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I have been feeling tired this week, unwell, my body feels tender and fatigued and so I am taking extra care of myself.  My spirit is also feeling tender, in part because my body is vulnerable, but also because of the tragic events in Haiti, my mother-in-law’s gradual decline with dementia, and some much smaller personal struggles where I am being called to stand in my own strength in ways that are stretching me.

I find myself drawn back again and again to this statue I posted last week (the images below are close-ups).  I am so moved by the angel and beast pondering together. One of the many amazing students in my Way of the Monk, Path of the Artist class reflected in our discussion forum this week on the root of the word “ponder” which comes from the Latin ‘pondus’ for weight.  We had been talking about stones and she offered the image of pondering as holding a stone in your palm and feeling its weight.  It reminded me of this excerpt of a favorite poem by my favorite poet:

Fear not the pain. Let its weight fall back
into the earth;
for heavy are the mountains, heavy the seas.

-Rainer Maria Rilke, from In Praise of Mortality

In the midst of the sadness of these days I am called to be present to the weight of my feelings and not pull back, not run and numb myself or avoid the images which break my heart.  I am called to feel the grief, to embrace the sorrow.  I walk in the mornings and allow each step to be a prayer, pressing myself into the earth and feel the comfort of gravity’s pull, knowing I will not be untethered even in my sadness.  The sky has been clear and I can see the mountains and the sea beyond the beautiful city where I live, and I imagine the ocean as a great bowl of tears shed for all of those who have lost their lives.  I see the mountains bearing witness to the heaviness our human journeys often bring.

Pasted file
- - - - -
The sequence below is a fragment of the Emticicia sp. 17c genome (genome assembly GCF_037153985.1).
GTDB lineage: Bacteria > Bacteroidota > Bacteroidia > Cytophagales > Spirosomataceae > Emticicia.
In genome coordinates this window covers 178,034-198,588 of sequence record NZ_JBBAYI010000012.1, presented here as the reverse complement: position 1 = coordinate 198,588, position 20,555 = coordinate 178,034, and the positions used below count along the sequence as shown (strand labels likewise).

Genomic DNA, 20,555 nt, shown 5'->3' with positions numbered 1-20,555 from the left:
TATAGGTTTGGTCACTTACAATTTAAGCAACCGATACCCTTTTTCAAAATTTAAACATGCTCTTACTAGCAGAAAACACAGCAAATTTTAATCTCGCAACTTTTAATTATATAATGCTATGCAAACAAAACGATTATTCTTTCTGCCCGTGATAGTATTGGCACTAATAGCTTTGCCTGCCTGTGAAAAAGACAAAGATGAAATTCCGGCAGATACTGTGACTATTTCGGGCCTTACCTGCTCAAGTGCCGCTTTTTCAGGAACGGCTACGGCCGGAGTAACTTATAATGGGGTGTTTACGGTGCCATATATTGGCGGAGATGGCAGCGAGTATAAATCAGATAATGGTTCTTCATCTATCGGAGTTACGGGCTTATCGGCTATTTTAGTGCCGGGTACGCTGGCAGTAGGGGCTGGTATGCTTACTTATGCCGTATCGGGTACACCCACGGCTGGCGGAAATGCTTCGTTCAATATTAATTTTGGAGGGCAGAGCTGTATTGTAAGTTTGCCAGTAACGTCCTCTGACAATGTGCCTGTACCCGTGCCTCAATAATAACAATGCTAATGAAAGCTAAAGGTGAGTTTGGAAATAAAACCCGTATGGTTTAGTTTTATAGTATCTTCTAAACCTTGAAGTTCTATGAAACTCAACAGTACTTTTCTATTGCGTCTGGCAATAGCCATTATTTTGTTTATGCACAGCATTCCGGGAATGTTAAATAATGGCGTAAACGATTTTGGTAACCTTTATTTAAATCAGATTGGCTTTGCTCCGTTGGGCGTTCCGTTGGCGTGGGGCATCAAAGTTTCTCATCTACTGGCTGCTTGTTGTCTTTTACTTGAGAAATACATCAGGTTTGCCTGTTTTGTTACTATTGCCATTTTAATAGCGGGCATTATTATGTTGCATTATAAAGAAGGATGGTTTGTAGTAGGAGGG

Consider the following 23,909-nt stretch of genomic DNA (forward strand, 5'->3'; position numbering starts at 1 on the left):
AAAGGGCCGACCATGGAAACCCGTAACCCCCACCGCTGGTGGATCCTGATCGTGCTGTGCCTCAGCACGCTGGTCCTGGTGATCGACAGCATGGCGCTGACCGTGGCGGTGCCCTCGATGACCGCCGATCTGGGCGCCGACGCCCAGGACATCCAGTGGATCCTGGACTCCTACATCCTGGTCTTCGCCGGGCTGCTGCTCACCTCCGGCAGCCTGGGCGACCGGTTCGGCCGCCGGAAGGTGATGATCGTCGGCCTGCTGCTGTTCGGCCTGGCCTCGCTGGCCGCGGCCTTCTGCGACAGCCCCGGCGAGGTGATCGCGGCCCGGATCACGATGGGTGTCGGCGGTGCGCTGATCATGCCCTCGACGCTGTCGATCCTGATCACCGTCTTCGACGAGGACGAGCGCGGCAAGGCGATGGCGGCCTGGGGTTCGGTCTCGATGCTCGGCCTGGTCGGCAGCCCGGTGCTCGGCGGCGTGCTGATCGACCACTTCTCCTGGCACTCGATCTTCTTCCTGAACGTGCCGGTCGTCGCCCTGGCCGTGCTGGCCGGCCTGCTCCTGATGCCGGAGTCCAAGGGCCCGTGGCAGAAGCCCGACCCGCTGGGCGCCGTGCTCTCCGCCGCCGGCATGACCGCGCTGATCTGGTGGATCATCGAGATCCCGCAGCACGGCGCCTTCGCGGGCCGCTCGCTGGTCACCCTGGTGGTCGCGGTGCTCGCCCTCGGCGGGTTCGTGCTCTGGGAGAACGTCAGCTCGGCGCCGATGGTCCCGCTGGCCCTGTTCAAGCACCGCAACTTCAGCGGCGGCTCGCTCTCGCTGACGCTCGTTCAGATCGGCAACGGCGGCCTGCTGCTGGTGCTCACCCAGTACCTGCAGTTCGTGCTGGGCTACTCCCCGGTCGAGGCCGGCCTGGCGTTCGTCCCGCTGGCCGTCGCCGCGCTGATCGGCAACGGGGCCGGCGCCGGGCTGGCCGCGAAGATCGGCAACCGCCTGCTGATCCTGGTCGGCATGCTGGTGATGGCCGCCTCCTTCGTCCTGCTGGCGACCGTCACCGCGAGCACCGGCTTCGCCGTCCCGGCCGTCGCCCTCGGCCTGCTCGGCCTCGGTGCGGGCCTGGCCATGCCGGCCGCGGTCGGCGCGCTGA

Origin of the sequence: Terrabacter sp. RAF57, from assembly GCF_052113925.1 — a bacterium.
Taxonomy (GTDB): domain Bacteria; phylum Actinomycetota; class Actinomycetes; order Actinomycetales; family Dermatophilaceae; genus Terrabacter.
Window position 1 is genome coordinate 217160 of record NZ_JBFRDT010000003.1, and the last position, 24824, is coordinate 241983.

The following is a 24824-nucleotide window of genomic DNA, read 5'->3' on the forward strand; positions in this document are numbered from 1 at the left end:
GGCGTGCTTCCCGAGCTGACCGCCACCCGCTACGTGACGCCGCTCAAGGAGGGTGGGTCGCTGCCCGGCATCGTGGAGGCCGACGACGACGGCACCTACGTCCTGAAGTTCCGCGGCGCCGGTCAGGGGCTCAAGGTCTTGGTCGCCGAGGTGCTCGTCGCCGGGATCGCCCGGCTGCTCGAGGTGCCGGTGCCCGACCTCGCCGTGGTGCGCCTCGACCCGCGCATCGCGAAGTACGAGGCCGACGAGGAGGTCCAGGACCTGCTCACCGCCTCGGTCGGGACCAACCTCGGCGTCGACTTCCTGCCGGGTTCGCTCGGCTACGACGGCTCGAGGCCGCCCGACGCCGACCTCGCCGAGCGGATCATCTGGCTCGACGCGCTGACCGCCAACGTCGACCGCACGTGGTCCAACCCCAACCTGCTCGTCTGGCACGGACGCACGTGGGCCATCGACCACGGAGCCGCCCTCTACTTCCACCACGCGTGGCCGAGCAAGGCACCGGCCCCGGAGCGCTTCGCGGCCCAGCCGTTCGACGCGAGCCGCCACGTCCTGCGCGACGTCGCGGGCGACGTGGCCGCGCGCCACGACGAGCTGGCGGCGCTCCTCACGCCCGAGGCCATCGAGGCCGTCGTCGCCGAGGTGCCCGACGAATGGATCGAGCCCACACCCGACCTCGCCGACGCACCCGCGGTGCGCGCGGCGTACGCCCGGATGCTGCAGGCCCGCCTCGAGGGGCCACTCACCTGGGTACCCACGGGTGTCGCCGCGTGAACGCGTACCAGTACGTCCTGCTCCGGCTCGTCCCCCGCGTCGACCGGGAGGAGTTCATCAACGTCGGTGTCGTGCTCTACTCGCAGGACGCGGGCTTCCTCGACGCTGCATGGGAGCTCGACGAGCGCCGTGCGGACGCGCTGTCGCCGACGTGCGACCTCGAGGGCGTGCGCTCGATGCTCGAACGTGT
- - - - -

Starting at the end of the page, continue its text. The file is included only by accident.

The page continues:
Will you ponder alongside of me?  Will you welcome in the terrible sorrow of loss and not run away?

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(Photos were taken in St. Augustine Church in Vienna)

© Christine Valters Paintner at Abbey of the Arts:
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11 Responses

  1. Christine, I’m so glad you posted the images from that statue again. I printed a copy of the photo last week and have it taped to my computer at work. Both the angel and the lion seem so weary with sorrow, something I feel as well, even though I cannot fully name the sorrow. Gazing on the image reminds me that there are many others feeling similarly. Thank you for this post.